It was the biggest literary scandal to rock book groups until James Frey’s A Million Little Pieces was revealed to be a fraud a few months later. At least, the books in question were always billed as novels, even though heavy autobiographical elements were explicitly implied—but implied by whom? In phone interviews, it was Laura Albert, the author who wrote under the LeRoy name and played him in phone interviews, but it was her sister-in-law Savannah Knoop who assumed the role for photo shoots and public appearances. They really didn’t think they pulling a fast one until the story broke according to Justin Kelly’s not so dramatic retelling of the tale in JT LeRoy, which opens tomorrow in Los Angeles.
By the time Knoop moved to San Francisco, Albert was already a bestseller under the LeRoy name. For reasons that are never made clear, she felt more comfortable writing her emotional revealing fiction pseudonymously, yet she was still quite possessive of her work. She also enjoyed the game-playing aspect, particularly when she took on the persona of LeRoy’s brash British agent, Speedy. However, LeRoy was developing such a following, she needed the boyish Knoop to serve as LeRoy’s socially awkward, mono-syllabic “body.”
Weirdly, when Knoop appears as the androgynous LeRoy, she looks and sounds a lot like Johnny Depp. Regardless, it is hard to understand why so many people were apparently so fascinated by a person who is presented to be so painfully shy and charisma-challenged. Frankly, it is altogether baffling when the fictional actress Eva (transparently modeled on Asia Argento, who directed the film adaptation of LeRoy’s The Heart is Deceitful Above All Things) becomes so preoccupied with him (as she knew LeRoy).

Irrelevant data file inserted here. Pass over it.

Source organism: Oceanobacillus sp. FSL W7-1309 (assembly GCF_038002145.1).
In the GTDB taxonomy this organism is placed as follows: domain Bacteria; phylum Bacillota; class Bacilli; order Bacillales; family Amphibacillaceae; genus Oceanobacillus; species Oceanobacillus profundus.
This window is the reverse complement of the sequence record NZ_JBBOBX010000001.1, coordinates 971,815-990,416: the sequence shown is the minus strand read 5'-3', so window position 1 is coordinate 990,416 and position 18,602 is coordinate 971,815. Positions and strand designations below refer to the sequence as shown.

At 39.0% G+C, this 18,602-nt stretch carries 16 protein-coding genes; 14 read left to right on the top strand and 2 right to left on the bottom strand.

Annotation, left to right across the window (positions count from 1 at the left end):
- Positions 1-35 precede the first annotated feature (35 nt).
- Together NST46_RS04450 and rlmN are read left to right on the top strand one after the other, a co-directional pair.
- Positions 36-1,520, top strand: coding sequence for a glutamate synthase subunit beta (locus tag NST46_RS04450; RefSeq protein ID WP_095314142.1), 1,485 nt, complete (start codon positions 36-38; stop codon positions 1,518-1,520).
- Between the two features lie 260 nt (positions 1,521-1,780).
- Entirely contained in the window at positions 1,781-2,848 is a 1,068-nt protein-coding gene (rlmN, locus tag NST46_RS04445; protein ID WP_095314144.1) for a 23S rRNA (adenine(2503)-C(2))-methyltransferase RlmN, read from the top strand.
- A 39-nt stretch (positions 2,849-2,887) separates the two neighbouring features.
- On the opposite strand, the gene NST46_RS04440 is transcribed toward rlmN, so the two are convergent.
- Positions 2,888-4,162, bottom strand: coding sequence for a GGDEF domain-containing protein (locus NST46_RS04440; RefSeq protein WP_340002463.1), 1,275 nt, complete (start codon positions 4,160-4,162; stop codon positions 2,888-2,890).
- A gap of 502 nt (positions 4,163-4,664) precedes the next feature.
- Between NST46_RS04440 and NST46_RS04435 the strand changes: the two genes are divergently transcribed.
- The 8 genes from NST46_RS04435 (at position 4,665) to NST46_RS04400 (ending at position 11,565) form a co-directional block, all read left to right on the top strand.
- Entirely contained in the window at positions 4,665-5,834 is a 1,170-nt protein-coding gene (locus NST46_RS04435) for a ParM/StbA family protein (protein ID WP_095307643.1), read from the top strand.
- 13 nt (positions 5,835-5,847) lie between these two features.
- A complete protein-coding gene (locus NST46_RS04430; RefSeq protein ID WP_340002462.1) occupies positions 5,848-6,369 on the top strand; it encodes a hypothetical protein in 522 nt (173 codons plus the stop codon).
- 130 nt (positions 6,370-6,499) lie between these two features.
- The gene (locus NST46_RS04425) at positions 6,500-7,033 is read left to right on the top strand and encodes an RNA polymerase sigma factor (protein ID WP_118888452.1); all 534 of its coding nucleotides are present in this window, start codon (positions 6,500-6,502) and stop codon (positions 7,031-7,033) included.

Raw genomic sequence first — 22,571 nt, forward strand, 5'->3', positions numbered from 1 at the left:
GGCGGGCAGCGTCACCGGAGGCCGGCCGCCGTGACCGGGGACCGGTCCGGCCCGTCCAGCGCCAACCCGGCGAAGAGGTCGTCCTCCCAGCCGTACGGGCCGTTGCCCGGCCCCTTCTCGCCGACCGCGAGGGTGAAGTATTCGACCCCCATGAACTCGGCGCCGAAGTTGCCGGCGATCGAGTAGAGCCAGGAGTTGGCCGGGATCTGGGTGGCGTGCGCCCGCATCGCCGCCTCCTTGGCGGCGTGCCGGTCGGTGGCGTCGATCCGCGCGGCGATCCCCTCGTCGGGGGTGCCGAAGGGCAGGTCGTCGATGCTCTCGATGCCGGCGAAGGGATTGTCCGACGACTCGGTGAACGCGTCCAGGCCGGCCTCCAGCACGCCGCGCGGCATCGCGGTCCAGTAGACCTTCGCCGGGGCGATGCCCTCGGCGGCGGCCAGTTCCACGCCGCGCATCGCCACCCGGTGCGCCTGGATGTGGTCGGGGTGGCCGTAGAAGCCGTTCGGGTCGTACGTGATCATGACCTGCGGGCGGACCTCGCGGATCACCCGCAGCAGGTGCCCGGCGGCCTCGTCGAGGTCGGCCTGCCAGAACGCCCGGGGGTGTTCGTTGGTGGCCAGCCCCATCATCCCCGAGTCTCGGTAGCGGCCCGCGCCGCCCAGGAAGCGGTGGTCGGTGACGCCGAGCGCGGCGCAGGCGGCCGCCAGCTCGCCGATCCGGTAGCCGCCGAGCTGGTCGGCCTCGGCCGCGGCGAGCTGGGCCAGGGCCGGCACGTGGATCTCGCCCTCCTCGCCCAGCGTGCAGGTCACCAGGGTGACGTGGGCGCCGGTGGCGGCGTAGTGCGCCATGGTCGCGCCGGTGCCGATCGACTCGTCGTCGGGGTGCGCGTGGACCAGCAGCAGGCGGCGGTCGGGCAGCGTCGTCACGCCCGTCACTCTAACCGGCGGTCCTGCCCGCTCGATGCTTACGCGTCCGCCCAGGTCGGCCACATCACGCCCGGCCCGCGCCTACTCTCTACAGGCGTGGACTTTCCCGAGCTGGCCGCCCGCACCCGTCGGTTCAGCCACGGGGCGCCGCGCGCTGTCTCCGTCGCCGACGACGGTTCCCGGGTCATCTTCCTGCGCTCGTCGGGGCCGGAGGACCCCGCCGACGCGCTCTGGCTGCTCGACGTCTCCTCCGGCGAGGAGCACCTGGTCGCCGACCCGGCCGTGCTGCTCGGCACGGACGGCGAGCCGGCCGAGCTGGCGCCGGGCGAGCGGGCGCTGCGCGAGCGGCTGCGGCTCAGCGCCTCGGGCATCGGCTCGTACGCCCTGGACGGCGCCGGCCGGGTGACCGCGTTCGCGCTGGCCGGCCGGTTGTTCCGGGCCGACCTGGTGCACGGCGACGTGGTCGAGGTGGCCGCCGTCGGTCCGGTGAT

To her credit, Kristen Stewart totally dives in and completely immerses herself in the role of LeRoy (or rather Knoop playing LeRoy), whereas as Albert, Laura Dern's homespun histrionics always sound like they were intended for the camera's benefit. Yet, the real problem is Kelly’s screenplay has the depth of a USA Today article. It provides a coherent chronology of events, but gives viewers no sense of anyone’s motives, beyond the most cliched, bargain-basement psycho-sexual analysis.
It is too bad, because Diane Kruger is spectacularly vampy as Eva and Jim Sturgess provides a humanizing dimension as Knoop’s brother (and Albert’s husband), Geoffrey Knoop, but Kelly’s treatment of the material never goes below the superficial surface level. Seriously, do we ever get tired of hearing how sometimes fiction holds a higher form of truth? Arguably, JT LeRoy would be better suited to airings on Lifetime than showings in theaters. Not recommended, it opens tomorrow (4/26) in the LA area, at the AMC Sunset and Laemmle Playhouse and Monica Film Center.